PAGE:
Donna and Joe have finished their assignment in India. Occasionally they still travel somewhere.

Saturday, September 11, 2010

Our visit to Spain begins in the Madrid airport. This is a moving walkway. To the right are windows, to the left is a glass partition separating you from a moving walkway going the other way.

Madrid is a wonderful mix of old, new and in between. The cabbie told Donna this is a "TV tower" It is so covered with antennae, I think it most have cell phone and other antennae on it, as well.

On our first evening in Madrid we went out for a stroll and some dinner. Along the way Donna spotted a hardware store and we went in to see what was there. They had liter sized cans of paint which are round similar to a quart of paint in the U.S.. But for a larger size, they had these rectangular paint cans which stack more efficiently. Only after we unloaded the pictures back at the hotel did we notice that the can has a picture of the Taj Mahal in India.

You can't tell from this picture but this street juggler has only one leg. Those are his crutches in the background leaning against the light post. In addition to juggling he balanced on his head on a ball. Then he stood in the middle of the ground as traffic went by so people could drop coins in his hat. In most big cities I've been in that would very dangerous, but drivers in Madrid (and also Segovia) are very respectful of pedestrians.
We are developing a collection of photos of street signs like this. Street signs are always on the side of buildings. Some are metal but more often they are ceramic tiles with the street name and a picture fired in the glaze.
This building has a very sharp corner to match the sharp corner of the intersection. The streets of Madrid were laid out long before anyone thought of automobiles and traffic signals. So in much of the city there is nothing which resembles a grid and right angle intersections are a rarity.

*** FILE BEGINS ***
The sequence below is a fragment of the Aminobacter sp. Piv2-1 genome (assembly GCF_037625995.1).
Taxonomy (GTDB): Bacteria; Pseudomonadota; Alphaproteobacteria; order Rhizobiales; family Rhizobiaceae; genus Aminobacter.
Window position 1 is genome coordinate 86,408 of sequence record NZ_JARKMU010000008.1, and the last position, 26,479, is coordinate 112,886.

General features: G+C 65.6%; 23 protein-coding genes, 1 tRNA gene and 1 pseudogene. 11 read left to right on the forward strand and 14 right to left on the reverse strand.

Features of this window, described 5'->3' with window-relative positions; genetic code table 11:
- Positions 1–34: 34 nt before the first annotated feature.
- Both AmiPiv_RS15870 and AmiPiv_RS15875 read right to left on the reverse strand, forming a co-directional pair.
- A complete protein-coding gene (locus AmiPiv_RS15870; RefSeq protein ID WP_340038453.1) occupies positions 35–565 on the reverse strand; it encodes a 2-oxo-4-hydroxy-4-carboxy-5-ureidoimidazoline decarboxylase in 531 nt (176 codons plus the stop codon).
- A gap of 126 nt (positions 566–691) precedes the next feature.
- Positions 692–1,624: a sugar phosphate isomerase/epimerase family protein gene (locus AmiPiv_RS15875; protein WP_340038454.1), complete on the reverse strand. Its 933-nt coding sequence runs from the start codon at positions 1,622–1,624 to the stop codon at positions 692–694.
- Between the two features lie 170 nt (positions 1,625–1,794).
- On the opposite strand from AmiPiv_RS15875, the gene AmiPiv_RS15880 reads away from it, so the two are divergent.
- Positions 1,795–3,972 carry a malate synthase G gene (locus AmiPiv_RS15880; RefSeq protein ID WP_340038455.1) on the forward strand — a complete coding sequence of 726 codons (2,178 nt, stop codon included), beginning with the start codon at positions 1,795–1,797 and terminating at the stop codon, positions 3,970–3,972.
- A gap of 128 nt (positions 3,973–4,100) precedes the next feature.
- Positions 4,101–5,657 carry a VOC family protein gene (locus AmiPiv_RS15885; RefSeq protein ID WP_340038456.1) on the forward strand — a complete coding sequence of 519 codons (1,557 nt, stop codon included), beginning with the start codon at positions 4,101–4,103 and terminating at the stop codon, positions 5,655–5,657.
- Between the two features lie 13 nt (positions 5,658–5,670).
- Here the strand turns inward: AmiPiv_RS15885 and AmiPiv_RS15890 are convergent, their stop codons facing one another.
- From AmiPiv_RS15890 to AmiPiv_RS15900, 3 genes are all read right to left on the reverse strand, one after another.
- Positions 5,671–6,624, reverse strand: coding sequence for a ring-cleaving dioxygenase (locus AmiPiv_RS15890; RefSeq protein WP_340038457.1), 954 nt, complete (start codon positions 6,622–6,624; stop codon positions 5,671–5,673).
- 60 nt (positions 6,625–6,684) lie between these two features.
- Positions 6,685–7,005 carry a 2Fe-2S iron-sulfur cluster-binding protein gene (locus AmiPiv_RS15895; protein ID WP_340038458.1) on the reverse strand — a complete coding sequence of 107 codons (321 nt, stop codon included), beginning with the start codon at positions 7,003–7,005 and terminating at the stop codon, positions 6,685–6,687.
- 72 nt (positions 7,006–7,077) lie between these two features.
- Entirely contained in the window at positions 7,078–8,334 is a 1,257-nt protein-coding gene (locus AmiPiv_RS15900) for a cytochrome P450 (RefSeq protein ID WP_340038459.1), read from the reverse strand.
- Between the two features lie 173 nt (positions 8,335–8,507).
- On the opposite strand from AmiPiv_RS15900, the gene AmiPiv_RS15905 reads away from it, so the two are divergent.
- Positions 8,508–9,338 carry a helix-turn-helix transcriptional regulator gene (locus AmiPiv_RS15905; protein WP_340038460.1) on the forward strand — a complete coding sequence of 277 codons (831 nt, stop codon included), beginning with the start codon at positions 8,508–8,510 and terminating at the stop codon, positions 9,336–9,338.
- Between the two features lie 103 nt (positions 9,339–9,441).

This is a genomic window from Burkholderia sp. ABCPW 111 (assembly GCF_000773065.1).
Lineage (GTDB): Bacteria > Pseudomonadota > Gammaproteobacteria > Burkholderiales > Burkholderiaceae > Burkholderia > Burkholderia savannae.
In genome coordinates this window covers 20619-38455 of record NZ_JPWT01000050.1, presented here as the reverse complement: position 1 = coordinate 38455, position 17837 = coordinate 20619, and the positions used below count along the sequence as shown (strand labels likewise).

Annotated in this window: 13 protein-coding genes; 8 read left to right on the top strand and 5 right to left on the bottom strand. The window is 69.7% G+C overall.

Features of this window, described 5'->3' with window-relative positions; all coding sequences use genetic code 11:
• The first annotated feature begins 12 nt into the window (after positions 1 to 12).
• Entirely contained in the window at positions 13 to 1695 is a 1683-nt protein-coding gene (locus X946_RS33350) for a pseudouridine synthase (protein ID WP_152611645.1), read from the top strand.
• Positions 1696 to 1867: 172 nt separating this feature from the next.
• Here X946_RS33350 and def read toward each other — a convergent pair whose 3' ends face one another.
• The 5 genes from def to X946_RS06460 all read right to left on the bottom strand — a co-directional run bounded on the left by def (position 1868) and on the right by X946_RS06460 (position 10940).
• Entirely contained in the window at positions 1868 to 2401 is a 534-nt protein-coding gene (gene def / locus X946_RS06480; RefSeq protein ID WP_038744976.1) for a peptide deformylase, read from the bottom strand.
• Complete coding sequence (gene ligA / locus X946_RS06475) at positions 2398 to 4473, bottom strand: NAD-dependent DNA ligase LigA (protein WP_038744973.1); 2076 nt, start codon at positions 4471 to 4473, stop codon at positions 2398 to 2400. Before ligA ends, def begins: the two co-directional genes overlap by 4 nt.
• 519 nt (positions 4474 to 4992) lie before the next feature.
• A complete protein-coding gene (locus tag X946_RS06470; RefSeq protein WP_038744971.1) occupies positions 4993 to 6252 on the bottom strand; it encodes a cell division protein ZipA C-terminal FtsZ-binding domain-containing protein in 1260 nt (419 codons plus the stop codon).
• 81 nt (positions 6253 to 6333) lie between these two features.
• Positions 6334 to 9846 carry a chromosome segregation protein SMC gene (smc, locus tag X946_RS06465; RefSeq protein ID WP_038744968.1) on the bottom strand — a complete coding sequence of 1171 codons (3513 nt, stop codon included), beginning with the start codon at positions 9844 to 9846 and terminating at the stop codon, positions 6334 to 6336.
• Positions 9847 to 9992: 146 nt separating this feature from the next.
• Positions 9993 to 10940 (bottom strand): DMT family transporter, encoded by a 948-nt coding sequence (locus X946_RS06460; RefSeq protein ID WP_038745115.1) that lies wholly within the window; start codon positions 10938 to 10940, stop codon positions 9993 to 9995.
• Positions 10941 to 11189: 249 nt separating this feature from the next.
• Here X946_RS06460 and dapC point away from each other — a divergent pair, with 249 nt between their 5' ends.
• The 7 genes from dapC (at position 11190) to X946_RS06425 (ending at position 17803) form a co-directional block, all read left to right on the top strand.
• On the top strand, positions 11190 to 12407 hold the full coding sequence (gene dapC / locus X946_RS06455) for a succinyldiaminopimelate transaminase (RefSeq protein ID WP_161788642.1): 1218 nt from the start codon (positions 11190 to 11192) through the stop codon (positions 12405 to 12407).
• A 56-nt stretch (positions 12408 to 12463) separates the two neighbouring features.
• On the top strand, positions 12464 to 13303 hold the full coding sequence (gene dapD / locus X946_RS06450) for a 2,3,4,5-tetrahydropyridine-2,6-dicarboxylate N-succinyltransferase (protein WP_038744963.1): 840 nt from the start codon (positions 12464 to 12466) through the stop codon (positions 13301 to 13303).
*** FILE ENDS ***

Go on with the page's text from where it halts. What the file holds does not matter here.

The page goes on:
Most streets are designed to come together into round-about or central plazas.
The art of graffiti is alive and well in Madrid. Most of the messages seem intended to be easily read, unlike much of the graffiti in New York City, which seems be aimed at making it a challenge to read the message. Many businesses have pull down garage doors to close at night (just like in India!) But many of them have the business's name painted on the door in graffiti style. The best, most elaborate work, like the next photo, seems to be in the little ramps going to what I think are underground parking. (You have to be brave, and coming from the right direction--and have a small car to boot, I think!) Perhaps that is why the graffiti artists have so long to work on them!

Here are a couple of examples of food from Spain. The first picture is Huevos y patatas. Either the eggs are better here, or there is lots of butter or something, because they were really good. This was the second course of a three course meal we had at an outdoor table. We didn't care for the free appetizer, which seemed like rawhide covered on both sides by sort of mushy stuff. We found out later they were pig's ears. We didn't eat very many---even before we knew what they were.

At least in September, when the weather is very pleasant, Spaniards seem to prefer to eat outside. You find a place you want to eat and sit down at a table in front of it and the waiter will come and take care of you. An important phrase to learn is "la cuenta, por favor". It means "the bill, please". It is normal to linger after the meal and they will not bring you the bill until you ask for it.
The next picture is from McDonald's. I (Donna) had walked for miles that day looking for and at the costume museum, and was too tired to stare at a menu and try to figure out what everything meant--lest we end up with more pigs ears. Joe and I had had trouble finding each other at the pre-arranged meeting place--A tourist information center that is the best hidden one I have (finally) found in all my travels! Joe could tell I was ready to melt down so he steered me towards a McDonald's, which also have public bathrooms, another high priority at the time. We usually try to eat local fare, but it's also interesting to see, at least once, how each country does McDonald's. The meal combos give you a choice of a salad instead of french fries. It is topped with olives, corn, and cherry tomatoes. The dressing comes in a double packet: one side sherry vinegar, and the other extra virgin olive oil. By tearing carefully, I was able to pour both on at once. The bun has toasted onion pieces on top, and there were more in the sandwich, which seemed to be a much leaner and better grade of beef than in the U.S..

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